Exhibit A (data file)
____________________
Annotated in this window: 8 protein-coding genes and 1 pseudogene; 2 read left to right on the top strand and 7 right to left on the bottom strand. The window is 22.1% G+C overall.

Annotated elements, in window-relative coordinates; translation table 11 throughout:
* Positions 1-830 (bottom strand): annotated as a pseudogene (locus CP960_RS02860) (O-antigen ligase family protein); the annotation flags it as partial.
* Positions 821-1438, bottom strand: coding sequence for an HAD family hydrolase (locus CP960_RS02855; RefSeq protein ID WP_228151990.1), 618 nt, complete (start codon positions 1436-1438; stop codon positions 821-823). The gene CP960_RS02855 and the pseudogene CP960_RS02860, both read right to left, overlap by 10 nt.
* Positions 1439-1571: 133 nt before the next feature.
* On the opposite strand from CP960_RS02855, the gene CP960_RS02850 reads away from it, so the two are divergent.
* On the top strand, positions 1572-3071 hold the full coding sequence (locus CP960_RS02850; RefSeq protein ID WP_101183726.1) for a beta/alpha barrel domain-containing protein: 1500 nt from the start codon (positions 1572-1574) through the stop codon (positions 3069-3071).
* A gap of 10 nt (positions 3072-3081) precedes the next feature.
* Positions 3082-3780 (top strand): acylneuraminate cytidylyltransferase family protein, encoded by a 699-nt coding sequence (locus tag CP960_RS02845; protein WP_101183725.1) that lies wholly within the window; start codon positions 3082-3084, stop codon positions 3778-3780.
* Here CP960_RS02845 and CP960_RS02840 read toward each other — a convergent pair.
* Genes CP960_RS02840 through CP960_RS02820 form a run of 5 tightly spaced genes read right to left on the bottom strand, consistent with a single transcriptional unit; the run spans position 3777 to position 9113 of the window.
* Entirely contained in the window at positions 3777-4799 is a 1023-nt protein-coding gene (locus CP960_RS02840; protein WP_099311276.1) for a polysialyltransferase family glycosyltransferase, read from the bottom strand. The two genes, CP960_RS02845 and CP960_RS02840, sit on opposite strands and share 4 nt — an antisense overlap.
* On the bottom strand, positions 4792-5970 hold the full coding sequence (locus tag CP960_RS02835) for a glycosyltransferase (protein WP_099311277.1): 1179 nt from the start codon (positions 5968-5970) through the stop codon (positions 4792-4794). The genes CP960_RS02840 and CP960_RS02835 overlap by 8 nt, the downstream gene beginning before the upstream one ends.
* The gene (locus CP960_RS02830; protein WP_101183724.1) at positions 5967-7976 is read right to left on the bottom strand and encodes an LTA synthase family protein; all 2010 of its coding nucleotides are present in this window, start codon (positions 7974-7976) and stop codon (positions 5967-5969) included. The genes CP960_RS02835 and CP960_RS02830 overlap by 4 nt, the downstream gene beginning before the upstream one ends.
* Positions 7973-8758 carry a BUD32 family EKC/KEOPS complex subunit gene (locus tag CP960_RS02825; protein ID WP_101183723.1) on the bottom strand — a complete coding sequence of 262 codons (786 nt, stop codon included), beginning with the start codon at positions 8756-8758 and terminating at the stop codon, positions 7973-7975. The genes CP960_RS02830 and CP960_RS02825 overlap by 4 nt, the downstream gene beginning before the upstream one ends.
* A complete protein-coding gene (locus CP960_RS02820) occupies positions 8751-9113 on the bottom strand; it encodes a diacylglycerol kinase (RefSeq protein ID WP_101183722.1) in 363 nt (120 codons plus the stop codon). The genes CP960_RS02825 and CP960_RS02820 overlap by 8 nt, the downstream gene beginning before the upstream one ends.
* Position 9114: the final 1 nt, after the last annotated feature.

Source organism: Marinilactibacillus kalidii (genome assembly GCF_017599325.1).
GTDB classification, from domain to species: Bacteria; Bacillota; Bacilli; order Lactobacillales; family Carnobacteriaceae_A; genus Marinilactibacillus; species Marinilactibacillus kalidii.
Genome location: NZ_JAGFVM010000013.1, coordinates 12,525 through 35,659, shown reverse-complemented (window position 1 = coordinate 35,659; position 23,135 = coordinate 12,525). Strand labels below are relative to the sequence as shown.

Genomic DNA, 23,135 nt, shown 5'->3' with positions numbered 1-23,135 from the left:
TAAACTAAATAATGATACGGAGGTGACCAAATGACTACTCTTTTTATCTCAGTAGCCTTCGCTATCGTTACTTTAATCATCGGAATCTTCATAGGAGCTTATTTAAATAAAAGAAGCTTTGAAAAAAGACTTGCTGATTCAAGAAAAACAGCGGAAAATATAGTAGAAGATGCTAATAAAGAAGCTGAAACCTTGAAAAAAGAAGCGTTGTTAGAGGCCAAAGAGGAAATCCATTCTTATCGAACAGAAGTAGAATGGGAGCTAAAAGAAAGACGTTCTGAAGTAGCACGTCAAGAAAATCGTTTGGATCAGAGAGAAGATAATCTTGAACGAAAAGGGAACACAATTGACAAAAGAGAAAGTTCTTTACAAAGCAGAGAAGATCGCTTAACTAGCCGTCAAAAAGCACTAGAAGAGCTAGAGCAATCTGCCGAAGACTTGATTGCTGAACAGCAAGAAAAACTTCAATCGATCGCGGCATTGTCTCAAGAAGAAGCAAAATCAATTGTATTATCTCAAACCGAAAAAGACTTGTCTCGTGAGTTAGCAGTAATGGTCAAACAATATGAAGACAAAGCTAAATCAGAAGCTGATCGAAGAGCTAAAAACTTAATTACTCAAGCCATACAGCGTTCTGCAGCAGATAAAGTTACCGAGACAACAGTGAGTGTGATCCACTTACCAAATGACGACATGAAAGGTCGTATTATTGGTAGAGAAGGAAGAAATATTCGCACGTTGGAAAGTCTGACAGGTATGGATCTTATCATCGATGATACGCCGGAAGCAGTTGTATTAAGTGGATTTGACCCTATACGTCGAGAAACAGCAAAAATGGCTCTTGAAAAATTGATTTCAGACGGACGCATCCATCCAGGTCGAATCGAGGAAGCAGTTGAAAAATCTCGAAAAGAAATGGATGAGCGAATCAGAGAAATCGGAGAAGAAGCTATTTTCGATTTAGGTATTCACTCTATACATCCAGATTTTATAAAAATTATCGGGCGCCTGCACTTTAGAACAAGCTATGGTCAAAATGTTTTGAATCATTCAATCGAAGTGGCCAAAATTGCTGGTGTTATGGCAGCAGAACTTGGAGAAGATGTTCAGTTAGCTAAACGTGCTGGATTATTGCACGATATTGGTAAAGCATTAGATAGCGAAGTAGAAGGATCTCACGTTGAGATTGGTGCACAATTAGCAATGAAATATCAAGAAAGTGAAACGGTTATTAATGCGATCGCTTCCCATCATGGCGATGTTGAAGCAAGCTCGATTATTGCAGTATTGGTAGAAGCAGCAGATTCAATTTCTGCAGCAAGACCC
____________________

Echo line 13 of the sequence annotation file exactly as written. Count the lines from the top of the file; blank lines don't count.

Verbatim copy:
* On the bottom strand, positions 4792-5970 hold the full coding sequence (locus tag CP960_RS02835) for a glycosyltransferase (protein WP_099311277.1): 1179 nt from the start codon (positions 5968-5970) through the stop codon (positions 4792-4794). The genes CP960_RS02840 and CP960_RS02835 overlap by 8 nt, the downstream gene beginning before the upstream one ends.